In America when there are a group of bullies in a middle school, do we decide it is best to just blow up parts of the school where the bullies might be, accept the casualties along the way and move onto the next school? If you dissect a microcosm scenario of terrorists as bullies, our situation in Iraq appears as bleak as ever.

One might laugh at the thought of even trying to compare these scenarios at first, so let us look at the definition below of “Bullying” copied from Wikipedia online:

BullyingFrom Wikipedia, the free encyclopedia Bullying is the intentional tormenting of others through verbal harassment, physical assault, or other more subtle methods of coercion such as manipulationis the intentional tormenting of others through verbal , physical , or other more subtle methods of such asBullying can occur in any setting where human beings interact with each other. This includes school, the workplace, home and neighborhoods. Bullying can exist between social groups, social classes and even between countries. 

Terrorists as Bullies? Not so far fetched after all. As responsible parents, teachers and Americans, how do we respond to bullies in a middle school? Lets take a look………… Based on research, KidsHealth.org lists many ways to help our children deal with bullies.

1) Walk away

2) Don’t give the bully a response of anger or fear which is what they often feel power from.

3) Remove the incentives of the bullying if possible (bring lunch if bully is threatening to steal lunch money).

4) If bullying escalates, involve higher authorities and if taken too far (threats, injuries), then authorities will punish the bullies accordingly.

We must remember bullies often think their behavior is normal since that is what they have learned. They have often been treated poorly themselves or portray themselves to be victims. They look to find other victims to increase their feelings of power and control. If kids refuse to give them that power of control, then their behaviors are no longer reinforced in any way and often decrease. If not, they will be turned in to authorities and have to suffer the consequences of their behaviors.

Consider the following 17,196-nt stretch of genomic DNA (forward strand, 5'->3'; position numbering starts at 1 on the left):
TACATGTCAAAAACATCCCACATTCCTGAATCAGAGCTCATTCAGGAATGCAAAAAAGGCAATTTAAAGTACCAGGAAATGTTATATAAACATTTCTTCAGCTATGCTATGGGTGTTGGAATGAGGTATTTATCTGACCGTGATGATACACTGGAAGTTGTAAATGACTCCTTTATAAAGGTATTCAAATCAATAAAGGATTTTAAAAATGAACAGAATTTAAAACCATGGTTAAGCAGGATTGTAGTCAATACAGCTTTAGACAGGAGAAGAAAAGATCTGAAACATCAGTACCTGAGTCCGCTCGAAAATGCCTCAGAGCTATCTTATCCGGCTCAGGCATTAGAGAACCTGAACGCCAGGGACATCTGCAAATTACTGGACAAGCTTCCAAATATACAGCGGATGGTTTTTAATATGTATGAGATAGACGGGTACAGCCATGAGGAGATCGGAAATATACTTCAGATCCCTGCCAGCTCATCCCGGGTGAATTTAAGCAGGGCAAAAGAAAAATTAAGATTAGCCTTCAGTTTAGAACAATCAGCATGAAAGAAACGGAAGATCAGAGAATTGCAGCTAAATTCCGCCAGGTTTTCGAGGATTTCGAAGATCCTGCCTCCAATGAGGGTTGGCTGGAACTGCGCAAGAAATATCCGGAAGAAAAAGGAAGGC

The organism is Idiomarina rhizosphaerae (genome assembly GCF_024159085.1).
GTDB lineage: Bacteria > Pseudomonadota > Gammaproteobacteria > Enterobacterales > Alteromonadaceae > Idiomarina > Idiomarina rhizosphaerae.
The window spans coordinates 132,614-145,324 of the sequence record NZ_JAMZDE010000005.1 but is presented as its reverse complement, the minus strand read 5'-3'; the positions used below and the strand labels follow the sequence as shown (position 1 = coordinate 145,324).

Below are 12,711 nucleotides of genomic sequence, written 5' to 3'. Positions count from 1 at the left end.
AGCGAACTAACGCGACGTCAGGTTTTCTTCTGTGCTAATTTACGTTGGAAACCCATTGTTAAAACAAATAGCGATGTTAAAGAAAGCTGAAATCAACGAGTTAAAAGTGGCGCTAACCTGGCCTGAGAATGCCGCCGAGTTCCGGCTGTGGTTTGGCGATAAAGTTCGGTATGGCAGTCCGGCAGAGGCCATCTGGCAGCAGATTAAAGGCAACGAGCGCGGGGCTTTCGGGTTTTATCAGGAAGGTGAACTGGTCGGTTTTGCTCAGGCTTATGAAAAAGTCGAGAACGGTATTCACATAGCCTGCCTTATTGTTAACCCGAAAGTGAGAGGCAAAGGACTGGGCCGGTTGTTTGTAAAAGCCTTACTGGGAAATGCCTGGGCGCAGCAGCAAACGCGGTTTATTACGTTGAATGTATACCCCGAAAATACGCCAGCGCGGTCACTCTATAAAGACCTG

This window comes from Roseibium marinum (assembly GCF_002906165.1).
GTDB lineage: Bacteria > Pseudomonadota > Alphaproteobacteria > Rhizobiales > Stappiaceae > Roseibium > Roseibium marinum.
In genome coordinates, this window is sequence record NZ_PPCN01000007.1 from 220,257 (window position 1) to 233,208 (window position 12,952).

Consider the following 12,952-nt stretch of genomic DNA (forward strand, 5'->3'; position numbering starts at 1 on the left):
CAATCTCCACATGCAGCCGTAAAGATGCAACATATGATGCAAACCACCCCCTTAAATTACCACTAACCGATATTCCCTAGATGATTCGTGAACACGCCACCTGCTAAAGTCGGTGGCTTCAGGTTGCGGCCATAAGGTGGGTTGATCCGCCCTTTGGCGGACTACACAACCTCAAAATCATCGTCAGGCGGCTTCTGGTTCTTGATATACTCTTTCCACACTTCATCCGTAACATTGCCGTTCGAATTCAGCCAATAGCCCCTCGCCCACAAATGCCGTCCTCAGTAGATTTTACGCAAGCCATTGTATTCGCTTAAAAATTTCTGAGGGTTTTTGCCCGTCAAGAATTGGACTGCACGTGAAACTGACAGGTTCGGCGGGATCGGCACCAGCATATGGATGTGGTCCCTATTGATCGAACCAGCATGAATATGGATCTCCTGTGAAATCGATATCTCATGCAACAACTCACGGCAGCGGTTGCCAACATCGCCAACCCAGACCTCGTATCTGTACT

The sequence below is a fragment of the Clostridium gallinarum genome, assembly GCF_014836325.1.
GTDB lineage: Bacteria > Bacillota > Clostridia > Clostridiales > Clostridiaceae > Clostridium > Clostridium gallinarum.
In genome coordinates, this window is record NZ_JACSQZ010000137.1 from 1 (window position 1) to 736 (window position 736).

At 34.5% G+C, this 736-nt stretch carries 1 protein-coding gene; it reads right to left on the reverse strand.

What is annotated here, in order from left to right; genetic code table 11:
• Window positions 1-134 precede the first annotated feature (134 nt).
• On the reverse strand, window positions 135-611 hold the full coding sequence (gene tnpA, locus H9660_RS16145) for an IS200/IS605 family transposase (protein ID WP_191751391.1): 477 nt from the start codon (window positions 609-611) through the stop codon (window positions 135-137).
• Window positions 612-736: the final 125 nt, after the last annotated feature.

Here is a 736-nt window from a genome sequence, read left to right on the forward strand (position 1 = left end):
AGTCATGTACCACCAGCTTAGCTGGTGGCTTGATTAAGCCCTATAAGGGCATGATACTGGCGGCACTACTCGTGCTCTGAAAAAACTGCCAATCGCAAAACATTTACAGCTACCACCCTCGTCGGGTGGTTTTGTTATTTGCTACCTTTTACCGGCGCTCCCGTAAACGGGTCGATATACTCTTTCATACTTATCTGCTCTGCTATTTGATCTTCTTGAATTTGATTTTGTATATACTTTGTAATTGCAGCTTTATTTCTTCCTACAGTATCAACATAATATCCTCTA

Now, lets think about what we did after 9/11 in response to terrorists. We bombed parts of Afghanistan because we believed they were harboring terrorists. Then we bombed parts of Iraq because we believed they were carrying and supplying terrorists with nuclear weapons. This would be like us blowing up a middle school because we believed they were harboring bullies (say, bullies who had killed many others already) or blowing up another middle school because we believed some kids at that school had weapons and were supplying them to the bullies. Would we blow up a middle school if an armed bully was in a gym holding 300 children and teachers hostage? I doubt it. So, do we value people in Iraq and Afghanistan less than our own middle school children? Why don’t we practice what we preach to our children as a responsible country?

Just say, in all absurdity, that indeed we did blow up a middle school who held an armed, dangerous bully. As it turned out, the bully got away, but some individuals who had helped the bully did die along with hundreds of other innocent people. And now, those kids left alive, traumatize, all began fighting with one another. Issues from the past surfaced, and cliques now became gangs, and they grabbed scattered weapons from the bullies. Chaos ensued. Some kids even teamed up with the original bully after the horrific event. What would we, as responsible Americans, do then? Leave them to duke it out? No. We’d utilize whatever resources we had to help the kids, and stop the violence and we would help rebuild the school once more.

So, with Iraq, we would be irresponsible to pull out now. We should use the resources we have to attempt to decrease the violence there and help the Iraqi people rebuild. Well guess what? We have tried to do this and have learned that America doesn’t have the resources to do such a thing. Unless we were to draft hundreds of thousands of Americans into the line of duty and get the support of many other countries, then we are over our heads on this one. Even with the middle school scenario, there is only so much people can do to “control” others – be it adolescents or adults. There is no “controlling” the trauma of the lives that have been devastated by this war, there is no “controlling” all of the scattered terrorists across the globe in one big crack-down. We screwed up. Thousands of families have been crippled by our mistakes and there is no turning back from that.

What can we do now to be responsible? In the middle school scenario, the least we could do is attempt to help rebuild the school and the morale of the students. Our military men and women have worked hard to do this in Iraq already. We would provide guidance to those involved in the tragedy, which we have done in Iraq and need to continue to do. We would apologize for the mistakes we have made. But most importantly, we could humbly move forward and admit that we do not have all of the answers. There is no black/white or good/evil as many try and create. All we can do now is learn from our mistakes, seek guidance from others and act differently in the future.

Sources:

http://www.kidshealth.org/parent/emotions/behavior/bullies.html

http://en.wikipedia.org/wiki/Bullying

 

 

 

 

Be Sociable, Share!